# Return value of max in "optimize("Description", default, min, max, step)"

Hi All,

I have a list of variables getting optimized result by

variable1 = optimize( "Description", default1, min, max, step );
variable2 = optimize( "Description", default2, min, max, step );
.....
.....
......
......
variable100 = optimize( "Description", default100, min, max, step );

I would like to have a way to return a value that is something like

returned_value = max(default1, default2, .......default100);

and the returned_value is the largest number among default1 to default 100.

Is it possible? Thanks!

@wtchung I'm wondering about what you are trying to do with 100 variables (to be optimized )

Anyway, instead of 100 individually named variables, one alternative is the use of a matrix: 1

``````m = Matrix(101, 2, Null); // element 0 is not used for laziness (so index used will be 1/100)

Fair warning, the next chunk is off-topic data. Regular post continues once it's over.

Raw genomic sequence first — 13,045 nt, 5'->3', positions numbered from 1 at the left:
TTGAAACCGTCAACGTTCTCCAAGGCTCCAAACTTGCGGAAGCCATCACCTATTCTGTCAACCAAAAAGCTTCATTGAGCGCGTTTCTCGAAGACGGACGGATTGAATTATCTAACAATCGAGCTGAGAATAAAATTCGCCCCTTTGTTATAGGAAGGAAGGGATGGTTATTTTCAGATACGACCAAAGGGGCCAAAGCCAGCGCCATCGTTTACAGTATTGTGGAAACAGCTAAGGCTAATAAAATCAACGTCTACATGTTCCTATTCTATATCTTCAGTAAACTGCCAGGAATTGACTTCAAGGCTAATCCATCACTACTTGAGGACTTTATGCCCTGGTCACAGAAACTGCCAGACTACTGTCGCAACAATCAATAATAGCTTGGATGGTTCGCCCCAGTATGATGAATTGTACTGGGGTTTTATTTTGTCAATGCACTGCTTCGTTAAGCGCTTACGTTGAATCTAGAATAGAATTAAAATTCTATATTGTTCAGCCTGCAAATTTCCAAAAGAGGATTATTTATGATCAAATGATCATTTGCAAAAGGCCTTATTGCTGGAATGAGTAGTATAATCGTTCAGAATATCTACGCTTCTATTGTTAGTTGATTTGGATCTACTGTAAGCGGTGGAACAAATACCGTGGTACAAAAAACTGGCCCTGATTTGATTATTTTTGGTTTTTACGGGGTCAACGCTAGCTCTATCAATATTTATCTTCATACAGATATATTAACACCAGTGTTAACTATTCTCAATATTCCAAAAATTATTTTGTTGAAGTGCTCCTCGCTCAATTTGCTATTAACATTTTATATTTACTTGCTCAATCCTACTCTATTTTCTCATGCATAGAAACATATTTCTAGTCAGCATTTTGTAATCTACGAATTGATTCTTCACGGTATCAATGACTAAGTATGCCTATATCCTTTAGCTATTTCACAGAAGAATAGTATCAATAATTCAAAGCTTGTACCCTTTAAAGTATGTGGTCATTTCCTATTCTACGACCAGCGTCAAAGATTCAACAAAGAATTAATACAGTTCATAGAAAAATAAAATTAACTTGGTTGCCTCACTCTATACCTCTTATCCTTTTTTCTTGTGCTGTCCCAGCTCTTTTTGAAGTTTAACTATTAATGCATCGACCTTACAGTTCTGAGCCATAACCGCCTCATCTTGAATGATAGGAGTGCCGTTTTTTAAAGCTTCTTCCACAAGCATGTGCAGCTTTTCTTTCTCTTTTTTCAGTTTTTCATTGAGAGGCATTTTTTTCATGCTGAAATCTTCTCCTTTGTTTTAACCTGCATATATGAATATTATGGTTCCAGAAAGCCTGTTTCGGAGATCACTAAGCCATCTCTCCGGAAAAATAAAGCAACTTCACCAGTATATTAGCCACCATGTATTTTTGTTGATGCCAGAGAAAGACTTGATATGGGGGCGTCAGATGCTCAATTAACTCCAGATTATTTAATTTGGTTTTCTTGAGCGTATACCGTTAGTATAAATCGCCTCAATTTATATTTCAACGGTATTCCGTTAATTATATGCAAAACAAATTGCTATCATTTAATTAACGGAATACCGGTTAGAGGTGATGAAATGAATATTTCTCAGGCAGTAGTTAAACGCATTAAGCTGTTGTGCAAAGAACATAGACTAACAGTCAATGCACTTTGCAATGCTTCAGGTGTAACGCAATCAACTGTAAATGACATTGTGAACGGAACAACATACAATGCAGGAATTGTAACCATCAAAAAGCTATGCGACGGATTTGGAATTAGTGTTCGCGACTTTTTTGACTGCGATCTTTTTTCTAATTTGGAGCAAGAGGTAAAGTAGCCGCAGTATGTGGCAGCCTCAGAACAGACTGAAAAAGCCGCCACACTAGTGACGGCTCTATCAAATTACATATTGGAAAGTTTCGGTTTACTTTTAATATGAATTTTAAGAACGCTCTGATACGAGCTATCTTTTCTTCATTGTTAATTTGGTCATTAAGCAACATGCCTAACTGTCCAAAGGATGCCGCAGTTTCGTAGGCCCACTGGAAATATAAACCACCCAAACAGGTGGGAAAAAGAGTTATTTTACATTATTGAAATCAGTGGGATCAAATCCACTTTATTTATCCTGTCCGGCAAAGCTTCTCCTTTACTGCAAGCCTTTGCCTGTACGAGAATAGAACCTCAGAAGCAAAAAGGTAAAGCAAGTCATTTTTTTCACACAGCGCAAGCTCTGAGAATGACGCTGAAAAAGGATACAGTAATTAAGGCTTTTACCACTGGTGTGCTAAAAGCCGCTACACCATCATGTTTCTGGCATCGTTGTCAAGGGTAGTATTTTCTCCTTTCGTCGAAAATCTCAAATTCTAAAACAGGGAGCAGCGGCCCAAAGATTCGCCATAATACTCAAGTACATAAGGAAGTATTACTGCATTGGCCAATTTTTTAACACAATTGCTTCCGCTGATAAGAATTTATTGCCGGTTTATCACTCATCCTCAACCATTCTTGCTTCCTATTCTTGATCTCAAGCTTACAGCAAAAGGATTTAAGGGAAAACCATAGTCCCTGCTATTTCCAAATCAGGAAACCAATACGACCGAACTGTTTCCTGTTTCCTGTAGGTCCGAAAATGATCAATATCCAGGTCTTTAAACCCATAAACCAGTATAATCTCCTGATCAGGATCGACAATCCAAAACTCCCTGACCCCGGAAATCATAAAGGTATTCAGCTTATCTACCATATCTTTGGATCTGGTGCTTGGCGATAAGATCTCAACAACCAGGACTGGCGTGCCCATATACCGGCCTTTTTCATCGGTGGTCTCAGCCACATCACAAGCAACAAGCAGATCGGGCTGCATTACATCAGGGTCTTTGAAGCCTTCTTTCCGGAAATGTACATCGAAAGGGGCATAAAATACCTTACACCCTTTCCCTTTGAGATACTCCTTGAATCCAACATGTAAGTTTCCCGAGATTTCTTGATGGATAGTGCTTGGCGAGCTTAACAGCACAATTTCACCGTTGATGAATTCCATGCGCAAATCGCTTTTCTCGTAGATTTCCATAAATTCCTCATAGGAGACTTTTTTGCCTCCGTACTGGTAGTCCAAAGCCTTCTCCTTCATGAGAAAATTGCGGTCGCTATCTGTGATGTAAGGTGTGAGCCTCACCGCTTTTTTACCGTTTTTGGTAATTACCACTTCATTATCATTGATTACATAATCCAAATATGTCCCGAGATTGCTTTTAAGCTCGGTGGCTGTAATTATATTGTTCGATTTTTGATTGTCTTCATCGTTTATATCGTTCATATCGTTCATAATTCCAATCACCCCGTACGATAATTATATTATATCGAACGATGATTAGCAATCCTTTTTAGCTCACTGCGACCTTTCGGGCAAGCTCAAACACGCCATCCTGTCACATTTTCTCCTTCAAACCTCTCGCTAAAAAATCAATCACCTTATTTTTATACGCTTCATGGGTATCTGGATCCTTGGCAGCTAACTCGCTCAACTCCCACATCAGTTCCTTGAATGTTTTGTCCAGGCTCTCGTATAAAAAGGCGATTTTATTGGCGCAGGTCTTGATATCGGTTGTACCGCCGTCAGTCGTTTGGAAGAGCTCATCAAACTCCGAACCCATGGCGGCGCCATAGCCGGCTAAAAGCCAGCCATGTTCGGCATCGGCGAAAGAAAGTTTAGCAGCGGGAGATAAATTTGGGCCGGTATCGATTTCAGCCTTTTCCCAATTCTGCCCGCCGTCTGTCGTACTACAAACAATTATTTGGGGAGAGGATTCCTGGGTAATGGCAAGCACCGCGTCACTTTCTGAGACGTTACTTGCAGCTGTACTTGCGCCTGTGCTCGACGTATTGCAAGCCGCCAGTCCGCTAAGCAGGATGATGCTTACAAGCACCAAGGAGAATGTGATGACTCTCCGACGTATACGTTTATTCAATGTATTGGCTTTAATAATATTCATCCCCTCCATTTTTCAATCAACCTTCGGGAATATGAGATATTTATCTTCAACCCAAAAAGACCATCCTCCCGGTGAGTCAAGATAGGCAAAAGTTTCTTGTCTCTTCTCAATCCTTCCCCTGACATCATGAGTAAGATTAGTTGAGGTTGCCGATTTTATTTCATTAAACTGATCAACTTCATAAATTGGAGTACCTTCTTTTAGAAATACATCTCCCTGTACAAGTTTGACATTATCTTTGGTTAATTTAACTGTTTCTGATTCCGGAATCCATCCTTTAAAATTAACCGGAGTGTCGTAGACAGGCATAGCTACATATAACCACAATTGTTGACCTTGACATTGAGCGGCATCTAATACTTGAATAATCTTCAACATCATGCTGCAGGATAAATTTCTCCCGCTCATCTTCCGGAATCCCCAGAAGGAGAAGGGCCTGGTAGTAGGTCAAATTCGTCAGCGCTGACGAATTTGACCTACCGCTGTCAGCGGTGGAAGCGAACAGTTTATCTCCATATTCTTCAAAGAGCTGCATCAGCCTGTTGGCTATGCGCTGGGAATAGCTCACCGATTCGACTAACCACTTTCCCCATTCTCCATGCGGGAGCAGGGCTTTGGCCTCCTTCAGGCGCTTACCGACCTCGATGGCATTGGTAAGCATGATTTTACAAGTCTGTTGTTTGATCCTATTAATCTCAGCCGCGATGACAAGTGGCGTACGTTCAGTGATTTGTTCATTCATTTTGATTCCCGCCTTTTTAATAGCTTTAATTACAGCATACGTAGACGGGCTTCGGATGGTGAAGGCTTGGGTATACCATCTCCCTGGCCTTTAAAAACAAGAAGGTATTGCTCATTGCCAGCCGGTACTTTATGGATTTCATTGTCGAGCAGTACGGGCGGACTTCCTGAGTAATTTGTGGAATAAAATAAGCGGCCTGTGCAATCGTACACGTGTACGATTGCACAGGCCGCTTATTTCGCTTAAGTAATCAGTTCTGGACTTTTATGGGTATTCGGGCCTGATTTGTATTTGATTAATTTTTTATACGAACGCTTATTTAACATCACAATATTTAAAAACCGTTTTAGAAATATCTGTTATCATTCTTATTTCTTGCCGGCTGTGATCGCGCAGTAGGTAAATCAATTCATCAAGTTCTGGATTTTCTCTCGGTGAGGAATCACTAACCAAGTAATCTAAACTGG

m[  1] = 21; // default 1
m[  2] =  7; // default 2
m[  3] = 12; // default 3
m[  4] = 96; // default 4
// .... etcetera
m[ 99] = 14; // default 99
m = 50; // default 100

maxValue = m; // init with the first true(assigned)  value
minValue = m;
for(i=1; i <=100; i++)
{
minValue = IIf(IsTrue(m[i]), Min(m[i], minValue), minValue);
maxValue = IIf(IsTrue(m[i]), Max(m[i], maxValue), maxValue);
}

_TRACE("Min Value: " + minValue + " - MaxValue: " + maxValue);

``````

In any case, if you try to run an optimization using 100 variables, you'll get this error: 1) Keep in mind that normally matrix rows/columns elements are accessed using an index from (0... number of rows-1) (0... number of col-1), but in this example, I skip row to make it more consistent with individual variables numeration (default1, default2, etc.).

Original poster should really do the math and consider that 1019 - is 10 000 000 000 000 000 000 combinations. Assuming that you've got super fast system that only needs 1 second per step this means 317 000 000 000 years to complete optimization (assuming it is exhaustive). Even using smart non-exhaustive optimization algorithm you simply can't expect better result than cutting this by factor of million (with some extreme luck) which still would give you hundreds of thousands of years.

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